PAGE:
Trying not to get heat stroke while eating lunch, grabbing a soda along the route home, and passing a semi on I-95 are not reasons why a manager should be scolding a hard-working employee.

 

Or, to put it another way, micromanaging and implying that you distrust all employees isn't a very good way to keep your employees working effectively. It's not surprising that the company in question is hemorrhaging inspectors since the units were installed.

 

Although they have least stopped calling the inspectors every single time they exceed the speed limit by 5 mph, no matter how short the duration of the "speeding" was.

 

I agree. I have seen times where the gps was definately off. And I don't spend my day looking at what they did, but I can tell you when we were suppose to be somewhere to check something and after we did something goes wrong, it can save you loads.

 

The guy that installed our first unit, however said he installed for a company here in Canada that when checking where their vehicles were, couldn't figure out why one was in California, guess the employee forgot there was a GPS on board.

 

Joe

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I disagree with you. I have a real hard time with someone worrying about the fact that someone might be watching them when they claim not to be doing anything wrong. I agree that these technologies open things up to misuse. I do agree that there should be a stated purpose for the technology that is acceptable, however I have to disagree with one recent decision from the Privacy Commissioner here in Canada.

 

The case centered on a rail yard where a camera had been installed to help the employees see the yard and help direct the movement of the trains. When viewing the yard by camera a supervisor noticed 2 employees sneeking out of work early. The 2 employees were disciplined. The privacy commissioner said that they should not have been disciplined because the purpose of the camera was not to watch for the employees leaving early.

 

I disagree with this because I see that no different than the supervisor seeing them without the aid of a camera, based on this decision they could have been disciplined.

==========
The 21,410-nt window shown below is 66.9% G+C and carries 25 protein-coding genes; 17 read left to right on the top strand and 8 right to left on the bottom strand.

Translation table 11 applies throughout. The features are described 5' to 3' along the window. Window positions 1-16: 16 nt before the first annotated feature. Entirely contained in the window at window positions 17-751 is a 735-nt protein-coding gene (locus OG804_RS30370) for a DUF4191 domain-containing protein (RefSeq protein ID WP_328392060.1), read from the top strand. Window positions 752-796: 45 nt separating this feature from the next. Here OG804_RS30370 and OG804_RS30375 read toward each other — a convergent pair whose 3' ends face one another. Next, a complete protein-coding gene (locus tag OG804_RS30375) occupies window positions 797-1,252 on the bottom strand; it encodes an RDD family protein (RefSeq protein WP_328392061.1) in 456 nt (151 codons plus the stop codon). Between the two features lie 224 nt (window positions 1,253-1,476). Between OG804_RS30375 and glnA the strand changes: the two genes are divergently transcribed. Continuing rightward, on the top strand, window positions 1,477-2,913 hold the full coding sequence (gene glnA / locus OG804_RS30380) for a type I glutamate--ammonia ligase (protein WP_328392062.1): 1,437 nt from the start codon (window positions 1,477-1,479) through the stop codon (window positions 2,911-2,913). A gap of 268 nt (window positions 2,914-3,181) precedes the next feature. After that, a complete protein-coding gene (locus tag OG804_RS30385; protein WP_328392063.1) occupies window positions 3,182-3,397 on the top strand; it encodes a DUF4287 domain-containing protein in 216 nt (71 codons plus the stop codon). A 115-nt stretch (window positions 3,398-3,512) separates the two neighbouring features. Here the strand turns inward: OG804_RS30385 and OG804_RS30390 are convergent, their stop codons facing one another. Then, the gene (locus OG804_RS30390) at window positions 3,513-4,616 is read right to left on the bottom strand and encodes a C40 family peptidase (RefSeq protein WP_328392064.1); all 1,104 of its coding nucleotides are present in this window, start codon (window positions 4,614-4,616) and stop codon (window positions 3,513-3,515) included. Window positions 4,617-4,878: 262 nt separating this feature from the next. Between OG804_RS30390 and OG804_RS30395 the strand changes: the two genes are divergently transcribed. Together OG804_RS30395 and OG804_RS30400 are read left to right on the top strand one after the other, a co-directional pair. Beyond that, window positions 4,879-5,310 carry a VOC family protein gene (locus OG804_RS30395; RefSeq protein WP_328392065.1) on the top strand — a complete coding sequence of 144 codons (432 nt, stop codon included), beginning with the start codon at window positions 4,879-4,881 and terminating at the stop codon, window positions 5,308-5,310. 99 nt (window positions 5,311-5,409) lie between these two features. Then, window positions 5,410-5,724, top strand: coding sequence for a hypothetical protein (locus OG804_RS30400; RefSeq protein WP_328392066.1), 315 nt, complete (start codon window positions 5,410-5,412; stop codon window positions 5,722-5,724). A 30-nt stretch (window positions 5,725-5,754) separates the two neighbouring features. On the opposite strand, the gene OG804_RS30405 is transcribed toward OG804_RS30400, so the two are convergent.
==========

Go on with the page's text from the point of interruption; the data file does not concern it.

If you are not doing anything wrong and have nothing to hide then you shouldn't worry. I do however believe that any misuse should be dealt with harshly. I thing that would provide the balance needed.

 

Joe

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Don't keep your kids on a leash ....

 

Would you have liked a tracking device on your huffy and your own vehicle once you turned 16?! Your parents able to see everything you did...... Taking away childhood / teenagers coming of age is just bogus...

 

My house, my car, my money for car insurance, gas, maintenance. My kids are going to be monitored. My daughter hates that her cell phone usage is limited. Right up to the point where I suggest she buy her own phone and find a way to pay for it every month. Then, somehow, it's not such a big deal.

 

Agreed. It's just using existing technology. Hey if this were the 50's and kids were hanging out at the Soda shop past when the streetlights came on....that's one thing....But when your kids are heading out drinking, shooting, gambling (what not MY kids.....yes your kids) that's another....

 

Better to live in certainty than denial...There's trust, and then there's ignorance...

 

When my son grows up, he'll be lucky if he doesn't have a transmitter surgically implanted in his head...preferably with a camera sticking out the side of his head like a Borg Implant....disobediance is futile...

 

you can make the argument, "I raise my kids right..." and that may be true, but how about your kid's friend's parents???

 

--MGb.